Barrett's Esophagus | Diagnosis & Treatment

How is Barrett's esophagus diagnosed?

Clinicians typically use an endoscopy to diagnose Barrett's esophagus. In this test, a thin, flexible lighted tube with a tiny camera at the end is passed through your child's throat into the esophagus to look for signs of diseased tissue. The physician will likely also remove small bits of tissue (biopsy) from the esophagus to test for the presence of Barrett's esophagus and the extent of the change.

Based on these findings, the clinician will determine the degree of tissue change, rating it from no dysplasia (the presence of Barrett's esophagus without precancerous changes) to high-grade dysplasia (the final stage before Barrett's esophagus becomes esophageal cancer).

How is Barrett's esophagus treated?

The goal of treatment for Barrett's esophagus is to monitor tissue changes through regular endoscopies. Your child should also receive treatment for the root cause of inflammation, such as taking acid-blocking medication to address GERD.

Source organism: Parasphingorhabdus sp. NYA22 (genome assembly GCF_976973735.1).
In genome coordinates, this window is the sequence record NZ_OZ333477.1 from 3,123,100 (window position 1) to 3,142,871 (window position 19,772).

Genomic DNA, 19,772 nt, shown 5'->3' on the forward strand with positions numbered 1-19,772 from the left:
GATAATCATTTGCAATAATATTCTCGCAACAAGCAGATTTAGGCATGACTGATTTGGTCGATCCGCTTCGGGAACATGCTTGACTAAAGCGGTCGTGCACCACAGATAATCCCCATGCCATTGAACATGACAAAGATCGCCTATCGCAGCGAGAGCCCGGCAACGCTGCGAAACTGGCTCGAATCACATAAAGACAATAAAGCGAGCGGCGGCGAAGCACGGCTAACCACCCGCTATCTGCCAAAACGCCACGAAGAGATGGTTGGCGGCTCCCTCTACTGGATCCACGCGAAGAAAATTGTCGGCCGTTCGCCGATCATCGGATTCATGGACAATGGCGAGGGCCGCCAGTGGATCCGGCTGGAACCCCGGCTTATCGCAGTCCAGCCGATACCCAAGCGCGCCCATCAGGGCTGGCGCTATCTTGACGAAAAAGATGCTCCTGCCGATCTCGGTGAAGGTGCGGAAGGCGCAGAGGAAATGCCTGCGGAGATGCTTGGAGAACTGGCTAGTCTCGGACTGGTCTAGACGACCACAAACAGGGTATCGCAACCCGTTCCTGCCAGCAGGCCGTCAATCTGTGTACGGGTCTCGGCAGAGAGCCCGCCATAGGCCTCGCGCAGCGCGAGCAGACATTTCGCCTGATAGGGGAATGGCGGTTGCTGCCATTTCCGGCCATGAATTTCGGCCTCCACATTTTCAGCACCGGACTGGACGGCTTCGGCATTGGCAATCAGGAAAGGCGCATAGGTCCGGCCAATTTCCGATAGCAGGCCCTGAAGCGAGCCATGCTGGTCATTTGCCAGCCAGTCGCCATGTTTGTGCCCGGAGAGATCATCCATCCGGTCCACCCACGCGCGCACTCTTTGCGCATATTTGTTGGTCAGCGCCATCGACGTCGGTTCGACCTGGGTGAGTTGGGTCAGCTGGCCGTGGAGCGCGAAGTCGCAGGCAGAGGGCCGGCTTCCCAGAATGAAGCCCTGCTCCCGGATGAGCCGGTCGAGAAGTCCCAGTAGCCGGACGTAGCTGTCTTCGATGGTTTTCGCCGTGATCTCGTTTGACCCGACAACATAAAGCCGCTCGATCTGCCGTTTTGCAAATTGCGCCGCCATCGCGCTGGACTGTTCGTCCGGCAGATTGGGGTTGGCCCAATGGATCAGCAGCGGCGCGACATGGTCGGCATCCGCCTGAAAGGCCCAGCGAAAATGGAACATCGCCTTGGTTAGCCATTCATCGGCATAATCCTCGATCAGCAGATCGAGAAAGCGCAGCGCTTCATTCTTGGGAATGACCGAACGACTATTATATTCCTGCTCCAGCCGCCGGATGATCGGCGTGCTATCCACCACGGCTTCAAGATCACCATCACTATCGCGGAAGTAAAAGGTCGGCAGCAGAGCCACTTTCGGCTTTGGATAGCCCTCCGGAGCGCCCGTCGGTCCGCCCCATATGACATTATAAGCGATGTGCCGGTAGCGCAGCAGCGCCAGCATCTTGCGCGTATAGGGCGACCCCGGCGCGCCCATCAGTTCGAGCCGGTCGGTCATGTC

Higher degrees of esophageal tissue change from Barrett's esophagus usually don't occur until adulthood. Depending on the degree of dysplasia, physicians may treat it with techniques such as:

  • Endoscopic resection (using an endoscope to remove damaged cells)
  • Radiofrequency ablation (using heat to remove abnormal tissue)
  • Cryotherapy (using extreme cold to remove abnormal tissue)
  • Surgery to remove the diseased portion of the esophagus

Even with treatment, Barrett's esophagus can recur, especially if the original source of chronic inflammation isn't addressed.